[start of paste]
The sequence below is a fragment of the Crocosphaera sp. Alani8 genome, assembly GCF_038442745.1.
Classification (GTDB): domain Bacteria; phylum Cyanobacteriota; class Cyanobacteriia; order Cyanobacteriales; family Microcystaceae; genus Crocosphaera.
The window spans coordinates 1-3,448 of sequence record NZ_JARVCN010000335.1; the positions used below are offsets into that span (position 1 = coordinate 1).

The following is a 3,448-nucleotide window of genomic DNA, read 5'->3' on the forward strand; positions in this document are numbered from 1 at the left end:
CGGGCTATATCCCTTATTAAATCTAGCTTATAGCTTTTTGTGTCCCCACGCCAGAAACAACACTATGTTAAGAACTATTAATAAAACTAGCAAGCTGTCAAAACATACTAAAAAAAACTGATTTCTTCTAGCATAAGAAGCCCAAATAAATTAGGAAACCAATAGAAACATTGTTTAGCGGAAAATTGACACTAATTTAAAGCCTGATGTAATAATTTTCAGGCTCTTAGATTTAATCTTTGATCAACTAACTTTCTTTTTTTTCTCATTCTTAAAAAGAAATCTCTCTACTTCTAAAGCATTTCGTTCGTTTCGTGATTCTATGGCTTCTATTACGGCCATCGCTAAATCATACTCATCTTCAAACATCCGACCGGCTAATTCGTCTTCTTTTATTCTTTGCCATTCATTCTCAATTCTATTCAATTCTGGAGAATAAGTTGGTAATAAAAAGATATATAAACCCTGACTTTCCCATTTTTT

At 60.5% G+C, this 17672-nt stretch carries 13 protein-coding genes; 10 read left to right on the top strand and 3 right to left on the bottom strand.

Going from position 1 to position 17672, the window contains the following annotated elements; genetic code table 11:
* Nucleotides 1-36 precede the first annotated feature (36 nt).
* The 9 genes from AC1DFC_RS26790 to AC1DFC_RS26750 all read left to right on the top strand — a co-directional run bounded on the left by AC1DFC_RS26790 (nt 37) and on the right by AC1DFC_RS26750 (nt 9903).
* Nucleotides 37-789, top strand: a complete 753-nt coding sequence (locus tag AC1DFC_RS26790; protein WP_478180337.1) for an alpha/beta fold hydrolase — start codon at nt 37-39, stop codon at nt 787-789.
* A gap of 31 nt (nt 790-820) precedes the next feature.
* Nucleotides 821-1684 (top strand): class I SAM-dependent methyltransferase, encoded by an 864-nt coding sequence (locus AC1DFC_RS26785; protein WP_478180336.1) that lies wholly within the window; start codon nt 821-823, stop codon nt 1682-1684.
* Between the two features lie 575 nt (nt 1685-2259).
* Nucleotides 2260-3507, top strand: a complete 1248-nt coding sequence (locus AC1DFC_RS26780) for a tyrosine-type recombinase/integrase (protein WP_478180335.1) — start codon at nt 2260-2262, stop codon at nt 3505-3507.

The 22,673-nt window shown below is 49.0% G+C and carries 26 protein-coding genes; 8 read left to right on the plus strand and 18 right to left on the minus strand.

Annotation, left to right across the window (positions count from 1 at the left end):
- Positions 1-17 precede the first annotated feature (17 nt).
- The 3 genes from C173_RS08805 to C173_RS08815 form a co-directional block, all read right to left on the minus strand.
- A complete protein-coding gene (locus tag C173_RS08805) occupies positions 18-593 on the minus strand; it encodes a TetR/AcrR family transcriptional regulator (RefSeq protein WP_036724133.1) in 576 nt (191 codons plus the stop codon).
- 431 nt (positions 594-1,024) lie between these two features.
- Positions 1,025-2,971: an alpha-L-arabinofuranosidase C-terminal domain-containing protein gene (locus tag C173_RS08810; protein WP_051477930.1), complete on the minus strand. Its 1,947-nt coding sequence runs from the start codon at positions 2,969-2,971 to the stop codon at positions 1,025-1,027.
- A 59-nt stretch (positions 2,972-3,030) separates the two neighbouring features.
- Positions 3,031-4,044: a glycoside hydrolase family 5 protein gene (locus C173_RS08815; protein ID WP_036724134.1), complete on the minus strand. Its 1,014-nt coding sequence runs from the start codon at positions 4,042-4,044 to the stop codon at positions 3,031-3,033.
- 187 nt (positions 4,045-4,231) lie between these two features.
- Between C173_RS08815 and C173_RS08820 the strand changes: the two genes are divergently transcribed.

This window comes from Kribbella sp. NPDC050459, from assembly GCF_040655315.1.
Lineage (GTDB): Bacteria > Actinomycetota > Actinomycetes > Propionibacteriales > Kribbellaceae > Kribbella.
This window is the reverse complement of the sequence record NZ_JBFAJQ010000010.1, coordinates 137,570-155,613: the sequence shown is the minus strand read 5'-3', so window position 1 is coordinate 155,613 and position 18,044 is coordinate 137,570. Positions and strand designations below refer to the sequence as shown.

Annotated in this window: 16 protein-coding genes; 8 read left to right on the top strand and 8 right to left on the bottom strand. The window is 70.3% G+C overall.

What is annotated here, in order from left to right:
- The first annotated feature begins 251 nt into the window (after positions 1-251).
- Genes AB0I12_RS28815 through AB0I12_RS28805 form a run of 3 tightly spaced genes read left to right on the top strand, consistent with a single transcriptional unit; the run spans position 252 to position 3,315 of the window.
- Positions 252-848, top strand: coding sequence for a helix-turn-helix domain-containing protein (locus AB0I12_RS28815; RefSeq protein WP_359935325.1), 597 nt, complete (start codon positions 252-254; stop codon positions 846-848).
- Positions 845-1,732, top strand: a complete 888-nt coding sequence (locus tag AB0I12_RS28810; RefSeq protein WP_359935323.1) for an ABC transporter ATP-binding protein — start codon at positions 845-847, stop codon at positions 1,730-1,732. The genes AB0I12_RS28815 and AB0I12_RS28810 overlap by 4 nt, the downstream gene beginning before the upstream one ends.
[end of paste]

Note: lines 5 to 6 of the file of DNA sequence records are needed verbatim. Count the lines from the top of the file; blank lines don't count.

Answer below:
CGGGCTATATCCCTTATTAAATCTAGCTTATAGCTTTTTGTGTCCCCACGCCAGAAACAACACTATGTTAAGAACTATTAATAAAACTAGCAAGCTGTCAAAACATACTAAAAAAAACTGATTTCTTCTAGCATAAGAAGCCCAAATAAATTAGGAAACCAATAGAAACATTGTTTAGCGGAAAATTGACACTAATTTAAAGCCTGATGTAATAATTTTCAGGCTCTTAGATTTAATCTTTGATCAACTAACTTTCTTTTTTTTCTCATTCTTAAAAAGAAATCTCTCTACTTCTAAAGCATTTCGTTCGTTTCGTGATTCTATGGCTTCTATTACGGCCATCGCTAAATCATACTCATCTTCAAACATCCGACCGGCTAATTCGTCTTCTTTTATTCTTTGCCATTCATTCTCAATTCTATTCAATTCTGGAGAATAAGTTGGTAATAAAAAGATATATAAACCCTGACTTTCCCATTTTTT

At 60.5% G+C, this 17672-nt stretch carries 13 protein-coding genes; 10 read left to right on the top strand and 3 right to left on the bottom strand.